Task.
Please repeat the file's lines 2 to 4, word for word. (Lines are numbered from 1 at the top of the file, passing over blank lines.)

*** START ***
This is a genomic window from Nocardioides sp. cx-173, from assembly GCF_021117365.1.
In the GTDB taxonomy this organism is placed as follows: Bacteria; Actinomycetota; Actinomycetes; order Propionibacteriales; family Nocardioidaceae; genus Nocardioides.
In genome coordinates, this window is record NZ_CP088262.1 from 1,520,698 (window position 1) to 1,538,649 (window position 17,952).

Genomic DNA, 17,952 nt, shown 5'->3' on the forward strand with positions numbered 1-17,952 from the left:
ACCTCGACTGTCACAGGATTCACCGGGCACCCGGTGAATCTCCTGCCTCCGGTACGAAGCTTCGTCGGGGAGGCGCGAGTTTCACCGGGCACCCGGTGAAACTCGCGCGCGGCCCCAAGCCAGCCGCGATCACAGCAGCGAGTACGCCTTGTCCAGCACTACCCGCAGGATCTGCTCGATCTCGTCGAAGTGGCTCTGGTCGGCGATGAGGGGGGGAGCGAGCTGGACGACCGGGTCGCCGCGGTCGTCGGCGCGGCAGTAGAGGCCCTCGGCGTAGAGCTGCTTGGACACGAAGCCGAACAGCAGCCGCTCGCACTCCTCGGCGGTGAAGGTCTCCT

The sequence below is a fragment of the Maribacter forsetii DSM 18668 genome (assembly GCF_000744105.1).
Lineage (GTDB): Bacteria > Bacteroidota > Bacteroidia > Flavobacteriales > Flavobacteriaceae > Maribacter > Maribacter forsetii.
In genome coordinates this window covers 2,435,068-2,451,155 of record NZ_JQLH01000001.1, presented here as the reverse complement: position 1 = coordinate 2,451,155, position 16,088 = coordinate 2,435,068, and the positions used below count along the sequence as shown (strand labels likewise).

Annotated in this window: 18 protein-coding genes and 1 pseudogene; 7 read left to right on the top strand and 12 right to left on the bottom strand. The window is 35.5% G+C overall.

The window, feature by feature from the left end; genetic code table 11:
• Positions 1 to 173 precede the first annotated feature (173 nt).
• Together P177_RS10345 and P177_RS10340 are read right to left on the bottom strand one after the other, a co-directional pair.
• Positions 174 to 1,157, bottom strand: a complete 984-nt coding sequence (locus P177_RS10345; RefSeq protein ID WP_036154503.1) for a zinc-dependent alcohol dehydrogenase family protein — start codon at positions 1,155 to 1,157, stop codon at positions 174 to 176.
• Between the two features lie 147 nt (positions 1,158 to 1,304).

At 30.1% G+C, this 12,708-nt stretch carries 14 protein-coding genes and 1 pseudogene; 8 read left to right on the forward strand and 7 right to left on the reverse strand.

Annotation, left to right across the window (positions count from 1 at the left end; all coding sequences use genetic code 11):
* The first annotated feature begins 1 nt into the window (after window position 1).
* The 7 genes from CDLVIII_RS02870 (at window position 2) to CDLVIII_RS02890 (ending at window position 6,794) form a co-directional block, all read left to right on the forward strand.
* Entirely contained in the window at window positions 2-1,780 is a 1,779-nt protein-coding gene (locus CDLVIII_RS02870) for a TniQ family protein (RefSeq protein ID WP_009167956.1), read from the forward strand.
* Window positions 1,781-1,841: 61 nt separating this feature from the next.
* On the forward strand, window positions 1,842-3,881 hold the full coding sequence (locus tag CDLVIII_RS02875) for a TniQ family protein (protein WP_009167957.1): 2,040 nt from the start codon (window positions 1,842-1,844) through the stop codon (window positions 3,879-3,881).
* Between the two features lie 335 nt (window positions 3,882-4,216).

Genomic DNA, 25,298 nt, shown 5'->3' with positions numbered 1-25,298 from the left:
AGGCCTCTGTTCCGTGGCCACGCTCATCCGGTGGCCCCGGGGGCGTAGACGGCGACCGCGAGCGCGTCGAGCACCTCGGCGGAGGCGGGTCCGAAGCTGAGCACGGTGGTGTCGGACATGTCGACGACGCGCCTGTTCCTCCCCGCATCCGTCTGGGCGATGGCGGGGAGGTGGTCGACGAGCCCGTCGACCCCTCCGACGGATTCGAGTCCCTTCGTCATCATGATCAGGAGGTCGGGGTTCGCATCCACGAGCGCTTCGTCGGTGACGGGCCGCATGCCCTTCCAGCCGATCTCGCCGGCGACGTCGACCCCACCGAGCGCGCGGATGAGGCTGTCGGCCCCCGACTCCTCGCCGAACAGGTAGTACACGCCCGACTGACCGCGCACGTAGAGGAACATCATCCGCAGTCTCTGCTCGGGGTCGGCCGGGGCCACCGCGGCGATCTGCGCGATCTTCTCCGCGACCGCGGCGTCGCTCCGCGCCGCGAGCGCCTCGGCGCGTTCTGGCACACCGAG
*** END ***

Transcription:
In the GTDB taxonomy this organism is placed as follows: Bacteria; Actinomycetota; Actinomycetes; order Propionibacteriales; family Nocardioidaceae; genus Nocardioides.
In genome coordinates, this window is record NZ_CP088262.1 from 1,520,698 (window position 1) to 1,538,649 (window position 17,952).

Genomic DNA, 17,952 nt, shown 5'->3' on the forward strand with positions numbered 1-17,952 from the left: